Since 2014, The Wicked + The Divine comic series—written by Kieron Gillen, illustrated by Jamie McKelvie, colored by Matt Wilson, and lettered by Clayton Cowles—has been a huge success for Image and a fan favorite for comic book readers. The series has now come to an end, and while that’s always sad, there is something amazing about allowing a series to end on its own terms. Kieron Gillen, Jamie McKelvie, and Matt Wilson spoke to io9 about this ending and left a lot of poetic statements about the heart behind the series.
**Spoilers for The Wicked + The Divine.**
For those unaware, the premise of the series is that every ninety years, twelve gods return as young people. They’re revered as celebrity icons before slowly becoming hated, and then in two years, they die. It’s a flame that burns brightly but is over much too quickly. The series has been praised for its queerness, character design, plot twists, and storylines. For a long time, I even had to pause because I wanted as much story as possible.
In the interview, the three talents talk about wanting this book to be their Sandman, their seminal text, and in many ways, they succeeded. Wilson tells io9, “The only goal from the outset, that I can recall, was that we had just got done doing a year of superhero comics together and that Kieron and Jamie wanted our gods’ powers to look different than the normal superhero powers that you might see in a mainstream comic book.”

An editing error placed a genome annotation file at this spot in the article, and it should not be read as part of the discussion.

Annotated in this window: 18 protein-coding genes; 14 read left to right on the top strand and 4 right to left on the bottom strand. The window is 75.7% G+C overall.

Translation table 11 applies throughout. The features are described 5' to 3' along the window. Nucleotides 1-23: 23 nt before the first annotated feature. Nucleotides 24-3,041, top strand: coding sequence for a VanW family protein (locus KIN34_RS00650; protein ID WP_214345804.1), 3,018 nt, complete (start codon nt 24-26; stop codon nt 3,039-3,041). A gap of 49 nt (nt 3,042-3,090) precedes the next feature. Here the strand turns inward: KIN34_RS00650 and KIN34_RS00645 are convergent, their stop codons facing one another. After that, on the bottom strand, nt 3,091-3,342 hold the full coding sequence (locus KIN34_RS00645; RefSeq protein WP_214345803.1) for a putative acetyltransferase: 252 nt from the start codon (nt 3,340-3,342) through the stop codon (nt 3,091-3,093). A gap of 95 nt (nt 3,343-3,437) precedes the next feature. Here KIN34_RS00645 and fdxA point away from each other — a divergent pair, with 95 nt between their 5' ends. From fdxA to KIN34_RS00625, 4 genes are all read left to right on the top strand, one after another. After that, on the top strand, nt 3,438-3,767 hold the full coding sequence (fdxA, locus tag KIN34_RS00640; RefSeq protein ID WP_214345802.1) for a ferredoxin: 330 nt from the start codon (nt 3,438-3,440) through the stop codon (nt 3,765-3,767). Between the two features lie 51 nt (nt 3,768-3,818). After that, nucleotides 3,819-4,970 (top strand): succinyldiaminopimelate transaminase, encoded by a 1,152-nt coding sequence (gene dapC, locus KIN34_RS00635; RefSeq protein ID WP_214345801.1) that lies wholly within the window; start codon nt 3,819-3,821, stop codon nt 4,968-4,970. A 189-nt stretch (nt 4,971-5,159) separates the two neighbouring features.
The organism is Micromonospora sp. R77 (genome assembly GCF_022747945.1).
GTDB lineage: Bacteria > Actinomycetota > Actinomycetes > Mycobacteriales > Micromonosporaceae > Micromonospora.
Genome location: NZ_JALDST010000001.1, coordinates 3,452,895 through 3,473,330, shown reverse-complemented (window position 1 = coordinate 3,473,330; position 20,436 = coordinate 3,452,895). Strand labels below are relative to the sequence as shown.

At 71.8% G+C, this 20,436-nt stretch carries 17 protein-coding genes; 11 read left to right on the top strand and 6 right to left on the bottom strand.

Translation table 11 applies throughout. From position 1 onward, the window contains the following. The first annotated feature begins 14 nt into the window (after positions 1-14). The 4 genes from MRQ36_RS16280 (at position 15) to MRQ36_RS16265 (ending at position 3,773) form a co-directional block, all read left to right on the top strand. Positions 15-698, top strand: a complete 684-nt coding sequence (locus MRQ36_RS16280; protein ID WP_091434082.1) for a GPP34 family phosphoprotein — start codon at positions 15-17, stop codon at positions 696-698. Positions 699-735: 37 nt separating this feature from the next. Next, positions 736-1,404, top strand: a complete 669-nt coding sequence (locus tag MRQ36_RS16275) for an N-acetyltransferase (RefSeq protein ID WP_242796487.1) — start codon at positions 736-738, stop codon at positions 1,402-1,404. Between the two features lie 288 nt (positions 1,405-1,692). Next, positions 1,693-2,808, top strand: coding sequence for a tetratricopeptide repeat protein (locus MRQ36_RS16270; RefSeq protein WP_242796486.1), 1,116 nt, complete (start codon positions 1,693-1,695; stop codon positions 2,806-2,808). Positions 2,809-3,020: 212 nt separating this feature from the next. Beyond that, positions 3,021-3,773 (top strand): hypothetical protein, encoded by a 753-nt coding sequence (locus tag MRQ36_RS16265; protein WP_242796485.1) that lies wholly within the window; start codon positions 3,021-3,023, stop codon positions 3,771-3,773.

The team had worked together on Young Avengers and helped craft that book into a fan favorite, and in coming together for The Wicked + The Divine, they wanted to make sure their creative and artistic goals were being met.
“On the one hand, there’s the artistic goals, ‘What does the book do?’ And then there’s actually the creator goals, which are what you want from it yourself,” Gillen says, “I wanted to have a big, signature work that actually sold.” Then it did.
“There’s so much about WicDiv that’s about breaking out of systems and forced limitations,” Gillen continues. “The invisible cages around you. Not that I’m saying invisible cages aren’t real. Some limitations are self-imposed. And as a creator, you’re doing a monthly comic, you can go for it. And telling others, ‘You can do it, too, if you want to.’ So that was the expected goal, I guess. And that’s it. I had to get over my sorry ass. I was in a really bad place in 2013-2014. Trying to work out my relationship to death and sexuality, and lots of other things. It was kind of like, ‘Come on, Kieron, let’s pull it together.'”
A lot of the interview is filled with spoilers, but for those who are caught up, I’d highly recommend it. I love hearing them talk about the ambition behind the work. To have already made something of value, and then double down to make something even more beautiful, is exciting. I’m sorry to see the series end, but I’m glad it got to end well.
“How we feel about people and how we look at the world,” McKelvie ends the interview, “I think that comes across in there. I hope so, anyway. It seems silly to talk about how a comic has changed people’s lives, but people tell us that it has. And I think that shows how much we were putting into it.”
(via io9, image: Image Comics)
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